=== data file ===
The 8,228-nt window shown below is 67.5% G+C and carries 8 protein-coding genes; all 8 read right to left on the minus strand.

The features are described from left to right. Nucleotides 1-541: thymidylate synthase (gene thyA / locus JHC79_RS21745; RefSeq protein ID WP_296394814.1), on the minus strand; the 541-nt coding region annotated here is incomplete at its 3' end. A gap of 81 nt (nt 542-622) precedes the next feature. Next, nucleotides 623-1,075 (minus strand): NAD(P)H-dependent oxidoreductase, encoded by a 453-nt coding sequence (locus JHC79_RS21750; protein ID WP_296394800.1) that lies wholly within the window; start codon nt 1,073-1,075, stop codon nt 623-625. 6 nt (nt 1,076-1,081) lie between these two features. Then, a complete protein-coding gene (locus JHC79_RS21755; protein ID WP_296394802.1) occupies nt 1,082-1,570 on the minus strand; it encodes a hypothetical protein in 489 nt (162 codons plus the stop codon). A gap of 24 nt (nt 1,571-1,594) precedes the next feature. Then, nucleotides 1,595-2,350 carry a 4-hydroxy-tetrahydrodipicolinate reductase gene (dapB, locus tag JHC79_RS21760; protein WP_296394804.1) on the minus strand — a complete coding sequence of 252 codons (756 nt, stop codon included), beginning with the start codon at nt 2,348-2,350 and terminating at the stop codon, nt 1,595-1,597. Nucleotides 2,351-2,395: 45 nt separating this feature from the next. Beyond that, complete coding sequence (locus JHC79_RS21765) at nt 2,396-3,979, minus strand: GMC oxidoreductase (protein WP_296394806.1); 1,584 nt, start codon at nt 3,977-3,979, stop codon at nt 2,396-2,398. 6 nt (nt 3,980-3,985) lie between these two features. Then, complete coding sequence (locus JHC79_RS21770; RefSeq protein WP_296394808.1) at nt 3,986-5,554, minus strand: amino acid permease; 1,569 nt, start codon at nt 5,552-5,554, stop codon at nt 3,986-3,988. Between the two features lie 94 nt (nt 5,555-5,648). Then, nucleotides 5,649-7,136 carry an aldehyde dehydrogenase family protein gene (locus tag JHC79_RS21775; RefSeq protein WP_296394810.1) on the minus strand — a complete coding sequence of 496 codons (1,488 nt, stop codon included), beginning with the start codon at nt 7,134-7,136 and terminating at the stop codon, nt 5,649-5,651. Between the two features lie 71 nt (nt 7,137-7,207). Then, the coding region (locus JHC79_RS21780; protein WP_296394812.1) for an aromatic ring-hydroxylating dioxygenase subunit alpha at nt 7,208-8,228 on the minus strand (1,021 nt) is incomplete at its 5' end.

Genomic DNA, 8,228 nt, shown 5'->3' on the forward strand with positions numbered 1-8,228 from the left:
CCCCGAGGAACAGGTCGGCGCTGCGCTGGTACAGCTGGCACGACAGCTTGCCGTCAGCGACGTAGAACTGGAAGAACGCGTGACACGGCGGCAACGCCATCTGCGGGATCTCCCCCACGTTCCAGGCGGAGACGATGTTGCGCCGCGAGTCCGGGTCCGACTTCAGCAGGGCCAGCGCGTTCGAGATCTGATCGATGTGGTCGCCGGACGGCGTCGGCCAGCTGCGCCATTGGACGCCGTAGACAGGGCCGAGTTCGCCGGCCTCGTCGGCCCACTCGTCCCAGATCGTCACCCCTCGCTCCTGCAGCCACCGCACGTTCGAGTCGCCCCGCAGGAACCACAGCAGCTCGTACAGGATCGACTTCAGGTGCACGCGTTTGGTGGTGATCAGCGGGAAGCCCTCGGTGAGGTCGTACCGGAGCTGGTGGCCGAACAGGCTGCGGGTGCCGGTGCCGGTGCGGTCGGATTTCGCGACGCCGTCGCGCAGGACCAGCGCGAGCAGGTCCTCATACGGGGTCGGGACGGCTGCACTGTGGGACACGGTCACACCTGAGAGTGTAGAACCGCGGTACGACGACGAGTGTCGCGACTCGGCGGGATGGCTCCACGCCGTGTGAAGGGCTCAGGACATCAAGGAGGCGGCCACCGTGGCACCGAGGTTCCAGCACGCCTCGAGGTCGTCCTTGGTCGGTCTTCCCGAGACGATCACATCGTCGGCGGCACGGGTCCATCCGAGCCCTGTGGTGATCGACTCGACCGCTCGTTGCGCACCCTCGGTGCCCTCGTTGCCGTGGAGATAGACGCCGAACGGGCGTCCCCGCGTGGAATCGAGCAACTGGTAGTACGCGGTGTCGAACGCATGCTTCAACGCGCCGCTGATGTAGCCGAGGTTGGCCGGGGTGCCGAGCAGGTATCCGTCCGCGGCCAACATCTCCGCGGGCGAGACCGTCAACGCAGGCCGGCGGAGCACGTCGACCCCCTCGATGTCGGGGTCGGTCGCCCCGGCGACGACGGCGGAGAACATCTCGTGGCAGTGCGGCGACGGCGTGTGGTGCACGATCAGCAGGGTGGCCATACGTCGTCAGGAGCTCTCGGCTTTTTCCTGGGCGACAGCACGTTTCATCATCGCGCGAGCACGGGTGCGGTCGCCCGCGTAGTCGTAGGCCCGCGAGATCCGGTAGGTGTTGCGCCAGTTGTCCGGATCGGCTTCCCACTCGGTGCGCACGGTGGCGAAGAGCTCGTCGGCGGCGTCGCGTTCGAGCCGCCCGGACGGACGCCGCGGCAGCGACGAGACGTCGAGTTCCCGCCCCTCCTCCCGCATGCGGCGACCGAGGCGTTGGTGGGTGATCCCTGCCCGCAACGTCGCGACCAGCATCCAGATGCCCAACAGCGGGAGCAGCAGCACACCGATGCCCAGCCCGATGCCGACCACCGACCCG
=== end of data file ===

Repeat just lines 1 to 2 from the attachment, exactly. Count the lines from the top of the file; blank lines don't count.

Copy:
The 8,228-nt window shown below is 67.5% G+C and carries 8 protein-coding genes; all 8 read right to left on the minus strand.

The features are described from left to right. Nucleotides 1-541: thymidylate synthase (gene thyA / locus JHC79_RS21745; RefSeq protein ID WP_296394814.1), on the minus strand; the 541-nt coding region annotated here is incomplete at its 3' end. A gap of 81 nt (nt 542-622) precedes the next feature. Next, nucleotides 623-1,075 (minus strand): NAD(P)H-dependent oxidoreductase, encoded by a 453-nt coding sequence (locus JHC79_RS21750; protein ID WP_296394800.1) that lies wholly within the window; start codon nt 1,073-1,075, stop codon nt 623-625. 6 nt (nt 1,076-1,081) lie between these two features. Then, a complete protein-coding gene (locus JHC79_RS21755; protein ID WP_296394802.1) occupies nt 1,082-1,570 on the minus strand; it encodes a hypothetical protein in 489 nt (162 codons plus the stop codon). A gap of 24 nt (nt 1,571-1,594) precedes the next feature. Then, nucleotides 1,595-2,350 carry a 4-hydroxy-tetrahydrodipicolinate reductase gene (dapB, locus tag JHC79_RS21760; protein WP_296394804.1) on the minus strand — a complete coding sequence of 252 codons (756 nt, stop codon included), beginning with the start codon at nt 2,348-2,350 and terminating at the stop codon, nt 1,595-1,597. Nucleotides 2,351-2,395: 45 nt separating this feature from the next. Beyond that, complete coding sequence (locus JHC79_RS21765) at nt 2,396-3,979, minus strand: GMC oxidoreductase (protein WP_296394806.1); 1,584 nt, start codon at nt 3,977-3,979, stop codon at nt 2,396-2,398. 6 nt (nt 3,980-3,985) lie between these two features. Then, complete coding sequence (locus JHC79_RS21770; RefSeq protein WP_296394808.1) at nt 3,986-5,554, minus strand: amino acid permease; 1,569 nt, start codon at nt 5,552-5,554, stop codon at nt 3,986-3,988. Between the two features lie 94 nt (nt 5,555-5,648). Then, nucleotides 5,649-7,136 carry an aldehyde dehydrogenase family protein gene (locus tag JHC79_RS21775; RefSeq protein WP_296394810.1) on the minus strand — a complete coding sequence of 496 codons (1,488 nt, stop codon included), beginning with the start codon at nt 7,134-7,136 and terminating at the stop codon, nt 5,649-5,651. Between the two features lie 71 nt (nt 7,137-7,207). Then, the coding region (locus JHC79_RS21780; protein WP_296394812.1) for an aromatic ring-hydroxylating dioxygenase subunit alpha at nt 7,208-8,228 on the minus strand (1,021 nt) is incomplete at its 5' end.